Scoliosis

Overview | Causes | Symptoms| Diagnosis | Treatment | FAQS

Overview
Scoliosis is a curvature of the spine which may have its onset in infancy but is mostly seen in adolescence. It is more common in females than males. Individuals with Scoliosis have a spine that may look more like an "S" or a "C" than a straight line.

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Causes
The cause of scoliosis is unknown. It is believed to be genetic. Scoliosis often worsens during the adolescence growth spurt.

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Symptoms
Some severe cases of Scoliosis can lead to diminished lung capacity, put pressure on the heart and may cause the person to restrict physical activity.

Symptoms can include any one or more of the following:

  • Uneven musculature on one side of the spine
  • A prominent rib or shoulder blade which is caused by rotation of the rib cage in thoracic Scoliosis.
  • Uneven hips / leg lengths
  • Asymmetric size or location of breast in females
  • slow nerve action

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Diagnosis
Diagnosis of this condition may include one or more of the following:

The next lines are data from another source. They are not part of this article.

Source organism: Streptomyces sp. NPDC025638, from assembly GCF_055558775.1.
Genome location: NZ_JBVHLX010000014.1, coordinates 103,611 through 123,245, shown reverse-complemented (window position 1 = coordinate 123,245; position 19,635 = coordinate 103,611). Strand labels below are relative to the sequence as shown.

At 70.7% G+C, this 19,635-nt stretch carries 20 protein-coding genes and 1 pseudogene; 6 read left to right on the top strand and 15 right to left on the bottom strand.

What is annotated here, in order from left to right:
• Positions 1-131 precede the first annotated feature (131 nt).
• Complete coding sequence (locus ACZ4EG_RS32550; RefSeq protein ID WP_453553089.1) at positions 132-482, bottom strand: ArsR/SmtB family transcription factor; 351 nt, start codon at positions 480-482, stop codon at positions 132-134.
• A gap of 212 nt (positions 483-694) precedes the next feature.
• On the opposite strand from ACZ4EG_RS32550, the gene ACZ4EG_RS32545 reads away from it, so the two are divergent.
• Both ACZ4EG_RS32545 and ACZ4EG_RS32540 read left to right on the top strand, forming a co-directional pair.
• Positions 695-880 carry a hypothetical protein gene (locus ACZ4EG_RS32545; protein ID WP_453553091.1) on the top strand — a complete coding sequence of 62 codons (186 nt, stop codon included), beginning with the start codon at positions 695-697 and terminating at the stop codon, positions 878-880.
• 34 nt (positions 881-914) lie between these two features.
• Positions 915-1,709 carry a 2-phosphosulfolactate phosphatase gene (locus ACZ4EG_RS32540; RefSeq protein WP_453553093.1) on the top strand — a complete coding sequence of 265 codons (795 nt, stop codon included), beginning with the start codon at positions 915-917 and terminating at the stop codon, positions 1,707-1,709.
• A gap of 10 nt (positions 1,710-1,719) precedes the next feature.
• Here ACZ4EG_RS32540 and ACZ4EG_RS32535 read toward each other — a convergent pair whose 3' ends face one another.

• Physical examination
  • Detailed medical history
  • X-rays
  • MRI
  • CT scan
  • Electrodiagnostics
  • Bone scan
  • Discography

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Treatment
Surgery for Scoliosis is usually indicated for curves that have a high likelihood of progression, curves that would be cosmetically unacceptable as an adult, curves in patients with spina bifida and cerebral palsy that interfere with sitting and care, and curves that affect physiological functions such as breathing.

The most common procedure performed for patients with Scoliosis is a spinal fusion. Learn more about this and other surgical procedures by clicking here.

In children with immature skeletons and future growth potential, physical therapy is used in combination with a brace, not only to prevent progression of the abnormal curvature, but also to train and strengthen patients in holding their bodies in the corrected position after completion of the brace treatment.

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FAQs
Does Scoliosis hurt?

Generally, there is no significant discomfort with Scoliosis in children. However, with the adult patient, it is common for patients to experience pain which can be debilitating.

Can Scoliosis be fatal?

Not likely. Scoliosis is not fatal unless it progresses to a very severe case where there is compression of organs (like the lungs and heart).

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Information on this website is for educational and reference purposes only and should not be interpreted as specific medical advice.

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